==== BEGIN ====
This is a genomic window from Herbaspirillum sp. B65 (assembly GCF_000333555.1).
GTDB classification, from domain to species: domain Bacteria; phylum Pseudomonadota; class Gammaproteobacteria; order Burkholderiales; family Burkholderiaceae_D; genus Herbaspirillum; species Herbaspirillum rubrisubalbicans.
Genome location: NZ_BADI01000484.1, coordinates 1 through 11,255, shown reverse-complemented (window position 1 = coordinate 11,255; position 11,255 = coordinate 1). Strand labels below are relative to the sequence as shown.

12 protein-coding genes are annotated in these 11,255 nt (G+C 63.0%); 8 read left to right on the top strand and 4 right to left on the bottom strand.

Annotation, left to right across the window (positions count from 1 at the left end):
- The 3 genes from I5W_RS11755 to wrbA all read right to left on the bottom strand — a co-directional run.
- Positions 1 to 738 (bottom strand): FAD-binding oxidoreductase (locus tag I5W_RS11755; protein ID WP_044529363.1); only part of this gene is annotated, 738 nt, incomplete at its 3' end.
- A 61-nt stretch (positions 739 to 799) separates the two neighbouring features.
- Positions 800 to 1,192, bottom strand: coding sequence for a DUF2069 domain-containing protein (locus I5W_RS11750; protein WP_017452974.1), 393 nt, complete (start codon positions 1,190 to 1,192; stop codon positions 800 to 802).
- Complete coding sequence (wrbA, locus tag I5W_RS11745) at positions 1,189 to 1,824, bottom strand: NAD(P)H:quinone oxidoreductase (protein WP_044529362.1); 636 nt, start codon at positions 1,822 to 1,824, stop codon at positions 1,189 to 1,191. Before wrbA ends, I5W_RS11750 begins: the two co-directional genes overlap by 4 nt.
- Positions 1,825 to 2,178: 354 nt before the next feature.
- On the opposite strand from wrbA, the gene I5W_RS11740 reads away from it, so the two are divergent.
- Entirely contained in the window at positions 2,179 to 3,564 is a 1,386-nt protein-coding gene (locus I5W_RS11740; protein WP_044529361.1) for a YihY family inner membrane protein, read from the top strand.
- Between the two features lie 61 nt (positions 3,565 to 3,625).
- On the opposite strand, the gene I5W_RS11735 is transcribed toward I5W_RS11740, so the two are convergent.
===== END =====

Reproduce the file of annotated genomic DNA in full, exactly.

This is a genomic window from Herbaspirillum sp. B65 (assembly GCF_000333555.1).
GTDB classification, from domain to species: domain Bacteria; phylum Pseudomonadota; class Gammaproteobacteria; order Burkholderiales; family Burkholderiaceae_D; genus Herbaspirillum; species Herbaspirillum rubrisubalbicans.
Genome location: NZ_BADI01000484.1, coordinates 1 through 11,255, shown reverse-complemented (window position 1 = coordinate 11,255; position 11,255 = coordinate 1). Strand labels below are relative to the sequence as shown.

12 protein-coding genes are annotated in these 11,255 nt (G+C 63.0%); 8 read left to right on the top strand and 4 right to left on the bottom strand.

Annotation, left to right across the window (positions count from 1 at the left end):
- The 3 genes from I5W_RS11755 to wrbA all read right to left on the bottom strand — a co-directional run.
- Positions 1 to 738 (bottom strand): FAD-binding oxidoreductase (locus tag I5W_RS11755; protein ID WP_044529363.1); only part of this gene is annotated, 738 nt, incomplete at its 3' end.
- A 61-nt stretch (positions 739 to 799) separates the two neighbouring features.
- Positions 800 to 1,192, bottom strand: coding sequence for a DUF2069 domain-containing protein (locus I5W_RS11750; protein WP_017452974.1), 393 nt, complete (start codon positions 1,190 to 1,192; stop codon positions 800 to 802).
- Complete coding sequence (wrbA, locus tag I5W_RS11745) at positions 1,189 to 1,824, bottom strand: NAD(P)H:quinone oxidoreductase (protein WP_044529362.1); 636 nt, start codon at positions 1,822 to 1,824, stop codon at positions 1,189 to 1,191. Before wrbA ends, I5W_RS11750 begins: the two co-directional genes overlap by 4 nt.
- Positions 1,825 to 2,178: 354 nt before the next feature.
- On the opposite strand from wrbA, the gene I5W_RS11740 reads away from it, so the two are divergent.
- Entirely contained in the window at positions 2,179 to 3,564 is a 1,386-nt protein-coding gene (locus I5W_RS11740; protein WP_044529361.1) for a YihY family inner membrane protein, read from the top strand.
- Between the two features lie 61 nt (positions 3,565 to 3,625).
- On the opposite strand, the gene I5W_RS11735 is transcribed toward I5W_RS11740, so the two are convergent.